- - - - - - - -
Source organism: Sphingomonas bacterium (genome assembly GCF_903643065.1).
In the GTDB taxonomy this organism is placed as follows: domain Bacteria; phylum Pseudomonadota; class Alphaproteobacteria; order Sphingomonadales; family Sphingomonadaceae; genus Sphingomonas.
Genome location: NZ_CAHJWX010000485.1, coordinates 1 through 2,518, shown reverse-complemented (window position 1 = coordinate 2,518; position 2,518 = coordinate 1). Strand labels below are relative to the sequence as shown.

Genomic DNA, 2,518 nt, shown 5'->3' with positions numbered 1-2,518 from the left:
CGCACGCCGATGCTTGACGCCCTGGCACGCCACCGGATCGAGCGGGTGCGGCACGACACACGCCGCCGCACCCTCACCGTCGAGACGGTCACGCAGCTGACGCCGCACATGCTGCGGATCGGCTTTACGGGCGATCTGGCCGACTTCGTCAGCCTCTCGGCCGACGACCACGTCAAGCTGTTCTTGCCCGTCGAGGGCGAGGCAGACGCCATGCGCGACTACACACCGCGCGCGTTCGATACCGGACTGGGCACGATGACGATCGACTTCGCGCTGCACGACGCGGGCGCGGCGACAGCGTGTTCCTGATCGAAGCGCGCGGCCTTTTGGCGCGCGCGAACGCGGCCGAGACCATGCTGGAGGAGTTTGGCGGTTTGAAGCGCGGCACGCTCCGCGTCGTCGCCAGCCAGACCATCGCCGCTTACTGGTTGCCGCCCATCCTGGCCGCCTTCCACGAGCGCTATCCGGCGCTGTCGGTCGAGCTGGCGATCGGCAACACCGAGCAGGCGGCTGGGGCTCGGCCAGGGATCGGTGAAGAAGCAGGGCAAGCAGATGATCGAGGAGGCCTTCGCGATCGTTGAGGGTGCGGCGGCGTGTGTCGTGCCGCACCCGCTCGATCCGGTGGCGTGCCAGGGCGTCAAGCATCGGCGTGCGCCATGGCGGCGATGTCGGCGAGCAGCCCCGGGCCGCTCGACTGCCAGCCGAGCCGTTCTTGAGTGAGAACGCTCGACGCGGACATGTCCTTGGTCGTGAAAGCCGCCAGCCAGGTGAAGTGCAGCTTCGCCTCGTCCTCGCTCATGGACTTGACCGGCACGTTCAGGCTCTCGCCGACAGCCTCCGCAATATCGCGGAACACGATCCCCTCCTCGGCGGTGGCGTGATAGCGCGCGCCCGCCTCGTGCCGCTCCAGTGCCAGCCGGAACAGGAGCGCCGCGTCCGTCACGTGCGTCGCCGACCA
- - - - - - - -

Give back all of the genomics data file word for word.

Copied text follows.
Source organism: Sphingomonas bacterium (genome assembly GCF_903643065.1).
In the GTDB taxonomy this organism is placed as follows: domain Bacteria; phylum Pseudomonadota; class Alphaproteobacteria; order Sphingomonadales; family Sphingomonadaceae; genus Sphingomonas.
Genome location: NZ_CAHJWX010000485.1, coordinates 1 through 2,518, shown reverse-complemented (window position 1 = coordinate 2,518; position 2,518 = coordinate 1). Strand labels below are relative to the sequence as shown.

Genomic DNA, 2,518 nt, shown 5'->3' with positions numbered 1-2,518 from the left:
CGCACGCCGATGCTTGACGCCCTGGCACGCCACCGGATCGAGCGGGTGCGGCACGACACACGCCGCCGCACCCTCACCGTCGAGACGGTCACGCAGCTGACGCCGCACATGCTGCGGATCGGCTTTACGGGCGATCTGGCCGACTTCGTCAGCCTCTCGGCCGACGACCACGTCAAGCTGTTCTTGCCCGTCGAGGGCGAGGCAGACGCCATGCGCGACTACACACCGCGCGCGTTCGATACCGGACTGGGCACGATGACGATCGACTTCGCGCTGCACGACGCGGGCGCGGCGACAGCGTGTTCCTGATCGAAGCGCGCGGCCTTTTGGCGCGCGCGAACGCGGCCGAGACCATGCTGGAGGAGTTTGGCGGTTTGAAGCGCGGCACGCTCCGCGTCGTCGCCAGCCAGACCATCGCCGCTTACTGGTTGCCGCCCATCCTGGCCGCCTTCCACGAGCGCTATCCGGCGCTGTCGGTCGAGCTGGCGATCGGCAACACCGAGCAGGCGGCTGGGGCTCGGCCAGGGATCGGTGAAGAAGCAGGGCAAGCAGATGATCGAGGAGGCCTTCGCGATCGTTGAGGGTGCGGCGGCGTGTGTCGTGCCGCACCCGCTCGATCCGGTGGCGTGCCAGGGCGTCAAGCATCGGCGTGCGCCATGGCGGCGATGTCGGCGAGCAGCCCCGGGCCGCTCGACTGCCAGCCGAGCCGTTCTTGAGTGAGAACGCTCGACGCGGACATGTCCTTGGTCGTGAAAGCCGCCAGCCAGGTGAAGTGCAGCTTCGCCTCGTCCTCGCTCATGGACTTGACCGGCACGTTCAGGCTCTCGCCGACAGCCTCCGCAATATCGCGGAACACGATCCCCTCCTCGGCGGTGGCGTGATAGCGCGCGCCCGCCTCGTGCCGCTCCAGTGCCAGCCGGAACAGGAGCGCCGCGTCCGTCACGTGCGTCGCCGACCA